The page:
“The unanimity of the sanctimonious, reality-concealing rhetoric spouted by American officials and media commentators in recent days seems, well, unworthy of a mature democracy. . . . Politics, the politics of a democracy which entails disagreement, which promotes candor — has been replaced by psychotherapy. . . .” — Susan Sontag, 9/24/01
Another anniversary of the 9/11/01 “events” rolls by. Cartoon America, six years later waging two wars of aggression and apparently plotting a third, is solemnly instructed to work up a lump in its collective throat, Remember September, and mourn our supposed “loss of innocence” that day.
The United States of America, founded and swelled by genocide and theft, slavery, and sanctimony, has repeatedly lost its childlike “innocence” and virginal purity. Whether through labor’s struggles, the American Civil War, the so-called Spanish-American War for empire (they admitted it at the time!), World Wars I and II, or the women’s suffrage movement, America’s psychic hymen has reputedly been ruptured, yet mysteriously regenerated, only to be cruelly broken again a few years later. This miraculously eternal maidenhead of “Innocence” is something of a stylistic and rhetorical cliché, but the device is apparently so useful and the public’s attention span so short that the dodge can be endlessly redeployed without fear that anyone will notice.
And so, on September’s sixth anniversary of the only mainland incursion (since the Brits burned the capitol in the War of 1812) with symbolic destruction of prominent US economic and military power centers, media and political officialdom again rolled out their tale of grievous national calamity remembered. Their story features a racialized myth of unblemished Good sorely wounded by ultimate Evil. “Why do they hate us?” went the cry. Remember? Of course, decades worth of US-supported Israeli occupation of Palestine, 1.5 million Iraqis murdered by a decade of barbaric US sanctions and bombing, and nearly a century of Western intervention/political subversion in the oil-rich region were off-limits as potential answers. Acceptable responses came thick and fast: “They hate us for our freedom!” “It’s all about Britney Spears’ tight jeans!” “They’re Muslims. Whad’ya expect?”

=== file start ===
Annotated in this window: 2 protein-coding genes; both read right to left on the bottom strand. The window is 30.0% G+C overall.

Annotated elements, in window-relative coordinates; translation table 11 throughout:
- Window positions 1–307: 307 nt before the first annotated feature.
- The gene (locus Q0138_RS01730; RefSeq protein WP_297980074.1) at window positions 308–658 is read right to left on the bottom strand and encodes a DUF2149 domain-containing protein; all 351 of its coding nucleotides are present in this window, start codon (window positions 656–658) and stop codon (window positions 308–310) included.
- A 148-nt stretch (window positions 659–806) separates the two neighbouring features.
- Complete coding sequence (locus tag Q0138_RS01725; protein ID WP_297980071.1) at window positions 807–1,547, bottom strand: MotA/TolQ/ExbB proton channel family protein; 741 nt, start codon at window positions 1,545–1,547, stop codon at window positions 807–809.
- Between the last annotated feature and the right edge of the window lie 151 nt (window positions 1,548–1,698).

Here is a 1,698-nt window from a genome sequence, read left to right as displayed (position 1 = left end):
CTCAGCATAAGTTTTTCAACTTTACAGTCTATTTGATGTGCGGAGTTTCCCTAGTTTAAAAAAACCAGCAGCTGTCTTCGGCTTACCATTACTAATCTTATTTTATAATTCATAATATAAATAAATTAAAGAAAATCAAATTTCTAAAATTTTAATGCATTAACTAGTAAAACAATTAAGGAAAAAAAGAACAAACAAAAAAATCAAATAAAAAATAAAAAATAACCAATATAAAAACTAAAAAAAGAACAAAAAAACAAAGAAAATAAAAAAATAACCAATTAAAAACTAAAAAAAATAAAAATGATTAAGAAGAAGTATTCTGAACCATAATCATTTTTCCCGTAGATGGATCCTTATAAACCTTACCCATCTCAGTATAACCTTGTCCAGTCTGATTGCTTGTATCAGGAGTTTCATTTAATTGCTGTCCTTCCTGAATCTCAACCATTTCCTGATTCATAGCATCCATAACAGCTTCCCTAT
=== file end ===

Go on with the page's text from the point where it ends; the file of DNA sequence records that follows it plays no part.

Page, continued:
Though most of the dead hijackers were Saudi, Afghanistan and then Iraq were serially attacked in righteous, high-minded retribution for the approximately 3,000 September 11th casualties (and a ludicrously asserted “defense of the Homeland”). Of course, the fatalities were never presented in the context of annual death totals easily tolerated by US officials, media, and an apparently easily distracted American populace. For instance, considerably more people died here in 2001 from food poisoning than fell to the diverted passenger planes. Those thousands of deaths happen year in year out and are largely a result of an increasingly deregulated and greed-based industrial food system. Those deaths, however, are not news. Eighteen thousand people die here every year because they don’t have health insurance. It’s just not an issue. More die here from falls in the bathtub than have been killed by Muslim extremists. No biggie. As I write this, Newsday reports that “supersport” motorcycles — lightweight, powerful crotch-rockets — are speeding many riders to early death. Last year alone, 4,810 Americans were killed in motorcycle crashes, according to federal officials. Who, dear reader, shall we smite in retribution for this annual slaughter? Who should we bomb?